There are other ways economies are helping each other on both small and large scales. For example, you’ve massively over estimated how much seed you’ll need for this season to grow crops on all your fields. There are apps and farming networks available linking you to a farmer in another country who’s in desperate need of the excess seed you have. Farmers pulling together to reduce waste while increasing yields and profits is going to really drive forward precision agriculture in a productive, efficient way.
It’s always been the trend throughout history that when war takes hold of a country, the men leave to fight and the women hold up the country while they’re away. Just take a look at the effect WWII had on the UK – thousands of women up and down the country took on roles in manufacture, agriculture and more when the men left to fight. Of course, since then it’s fair to say that agriculture has once again become a male dominated industry, however lately we’re starting to see the genders balance out.
Women make up 30% of farm workers in managerial positions in the USA, according to the US Department of Agriculture. From driving the tractors to tending to livestock or running the spreadsheets and sorting out the expenses, women are taking on bigger roles in agriculture.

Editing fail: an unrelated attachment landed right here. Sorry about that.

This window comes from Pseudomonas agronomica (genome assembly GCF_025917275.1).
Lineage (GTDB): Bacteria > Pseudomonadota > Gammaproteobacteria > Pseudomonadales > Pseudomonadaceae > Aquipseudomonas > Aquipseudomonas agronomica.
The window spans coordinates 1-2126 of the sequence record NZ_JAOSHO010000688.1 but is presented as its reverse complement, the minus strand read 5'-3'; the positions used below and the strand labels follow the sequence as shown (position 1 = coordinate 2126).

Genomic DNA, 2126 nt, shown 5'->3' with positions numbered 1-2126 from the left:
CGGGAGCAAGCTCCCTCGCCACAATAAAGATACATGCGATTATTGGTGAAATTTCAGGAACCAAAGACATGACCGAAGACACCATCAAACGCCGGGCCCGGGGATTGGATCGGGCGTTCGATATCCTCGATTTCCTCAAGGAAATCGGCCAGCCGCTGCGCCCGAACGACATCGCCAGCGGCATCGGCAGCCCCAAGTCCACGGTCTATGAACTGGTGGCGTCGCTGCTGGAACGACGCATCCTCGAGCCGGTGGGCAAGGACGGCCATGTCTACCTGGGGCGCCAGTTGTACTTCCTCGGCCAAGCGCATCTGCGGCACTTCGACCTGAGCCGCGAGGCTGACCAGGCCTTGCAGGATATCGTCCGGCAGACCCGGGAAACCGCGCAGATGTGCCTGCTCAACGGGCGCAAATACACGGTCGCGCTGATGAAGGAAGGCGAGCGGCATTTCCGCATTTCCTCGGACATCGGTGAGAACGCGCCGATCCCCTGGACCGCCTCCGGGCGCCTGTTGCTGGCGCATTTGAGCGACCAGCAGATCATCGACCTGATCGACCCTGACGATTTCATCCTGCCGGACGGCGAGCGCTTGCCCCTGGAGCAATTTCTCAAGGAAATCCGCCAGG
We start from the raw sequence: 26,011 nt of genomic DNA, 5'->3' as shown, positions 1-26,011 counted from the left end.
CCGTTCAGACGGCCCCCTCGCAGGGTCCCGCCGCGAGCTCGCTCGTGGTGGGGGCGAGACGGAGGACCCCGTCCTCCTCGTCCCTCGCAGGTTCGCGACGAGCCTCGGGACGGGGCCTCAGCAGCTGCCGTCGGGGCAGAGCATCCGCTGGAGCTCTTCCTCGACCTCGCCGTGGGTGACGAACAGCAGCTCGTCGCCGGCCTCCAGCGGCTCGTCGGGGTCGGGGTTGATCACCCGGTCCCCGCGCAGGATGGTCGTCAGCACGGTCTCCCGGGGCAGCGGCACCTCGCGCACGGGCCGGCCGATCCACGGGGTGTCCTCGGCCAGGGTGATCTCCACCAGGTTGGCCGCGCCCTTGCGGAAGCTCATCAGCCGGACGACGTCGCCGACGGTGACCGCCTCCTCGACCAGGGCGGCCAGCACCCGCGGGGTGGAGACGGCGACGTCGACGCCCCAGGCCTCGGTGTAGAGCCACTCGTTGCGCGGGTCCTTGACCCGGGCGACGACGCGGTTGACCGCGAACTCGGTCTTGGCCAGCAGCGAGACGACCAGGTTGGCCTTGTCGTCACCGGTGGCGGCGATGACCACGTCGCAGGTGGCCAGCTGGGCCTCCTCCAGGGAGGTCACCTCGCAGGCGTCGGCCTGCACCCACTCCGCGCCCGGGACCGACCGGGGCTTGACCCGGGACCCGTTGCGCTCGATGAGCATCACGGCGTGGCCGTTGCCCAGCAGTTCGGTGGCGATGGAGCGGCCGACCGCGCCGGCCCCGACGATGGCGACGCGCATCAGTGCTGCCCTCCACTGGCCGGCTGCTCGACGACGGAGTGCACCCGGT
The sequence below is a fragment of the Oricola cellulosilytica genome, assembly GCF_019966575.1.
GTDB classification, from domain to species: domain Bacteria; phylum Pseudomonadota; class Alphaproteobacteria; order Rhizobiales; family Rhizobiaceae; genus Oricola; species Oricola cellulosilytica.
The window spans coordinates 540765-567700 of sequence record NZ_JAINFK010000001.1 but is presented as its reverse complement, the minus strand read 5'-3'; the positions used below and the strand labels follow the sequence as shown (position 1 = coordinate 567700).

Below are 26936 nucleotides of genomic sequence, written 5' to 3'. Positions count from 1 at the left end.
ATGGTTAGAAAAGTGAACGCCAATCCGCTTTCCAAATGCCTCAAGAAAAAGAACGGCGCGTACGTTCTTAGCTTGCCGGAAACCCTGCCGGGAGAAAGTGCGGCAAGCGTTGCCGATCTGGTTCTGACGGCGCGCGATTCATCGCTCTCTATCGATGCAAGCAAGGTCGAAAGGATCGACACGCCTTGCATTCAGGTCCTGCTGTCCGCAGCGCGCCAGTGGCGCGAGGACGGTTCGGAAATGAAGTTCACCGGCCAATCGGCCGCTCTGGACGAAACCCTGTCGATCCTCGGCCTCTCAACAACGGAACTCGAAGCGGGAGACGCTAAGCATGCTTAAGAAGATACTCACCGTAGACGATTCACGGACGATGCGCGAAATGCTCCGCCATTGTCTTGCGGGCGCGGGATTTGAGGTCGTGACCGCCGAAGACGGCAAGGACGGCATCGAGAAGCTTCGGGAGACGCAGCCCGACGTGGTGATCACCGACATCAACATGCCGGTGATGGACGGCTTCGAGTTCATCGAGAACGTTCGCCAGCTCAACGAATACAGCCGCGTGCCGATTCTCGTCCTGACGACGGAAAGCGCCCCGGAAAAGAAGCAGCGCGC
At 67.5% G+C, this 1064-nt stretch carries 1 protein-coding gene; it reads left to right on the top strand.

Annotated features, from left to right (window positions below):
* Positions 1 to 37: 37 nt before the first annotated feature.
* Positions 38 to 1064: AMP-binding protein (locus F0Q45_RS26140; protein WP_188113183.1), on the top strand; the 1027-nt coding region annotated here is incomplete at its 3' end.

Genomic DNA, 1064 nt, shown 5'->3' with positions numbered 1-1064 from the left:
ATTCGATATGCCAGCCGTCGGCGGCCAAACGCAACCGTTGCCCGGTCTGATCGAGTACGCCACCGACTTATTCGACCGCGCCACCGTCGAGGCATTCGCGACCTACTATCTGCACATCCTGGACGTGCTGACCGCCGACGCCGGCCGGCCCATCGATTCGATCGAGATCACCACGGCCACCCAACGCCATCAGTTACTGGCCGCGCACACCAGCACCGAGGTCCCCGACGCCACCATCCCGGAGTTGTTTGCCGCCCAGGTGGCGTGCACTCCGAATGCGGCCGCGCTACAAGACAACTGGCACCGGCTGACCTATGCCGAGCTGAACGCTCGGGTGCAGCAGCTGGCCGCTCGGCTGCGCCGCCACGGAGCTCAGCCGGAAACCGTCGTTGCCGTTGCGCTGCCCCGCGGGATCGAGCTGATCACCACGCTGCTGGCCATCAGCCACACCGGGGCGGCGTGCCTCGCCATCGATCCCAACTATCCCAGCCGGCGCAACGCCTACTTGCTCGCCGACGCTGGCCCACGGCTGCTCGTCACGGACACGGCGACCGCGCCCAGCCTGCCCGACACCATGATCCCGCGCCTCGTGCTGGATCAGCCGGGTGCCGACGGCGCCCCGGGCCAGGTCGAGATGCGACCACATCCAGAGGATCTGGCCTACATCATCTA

For years the tech and science industries have been attempting to attract more women to take them up, and perhaps finally we are seeing the results.
In developing nations, it’s been observed that the percentage of women in agriculture is even higher – while this is certainly something to celebrate, we’d also like to take a minute to think about why this is. Are they genuinely taking an interest in agriculture or are they left with little choice? Although farming is a tough job, many of us live a life of luxury on our westernised farms. As tech evolves and the future nears, let’s not forget that we need to do more to help feed the world and encourage improvement rather than just develop tools and techniques for our own benefit.
The nature of agriculture is slowly changing after centuries of maintaining traditional methods that have been used since the early days. Let’s move forward with an open mind and use technology, the workforce and the economy to solve the large issues we face as a species together.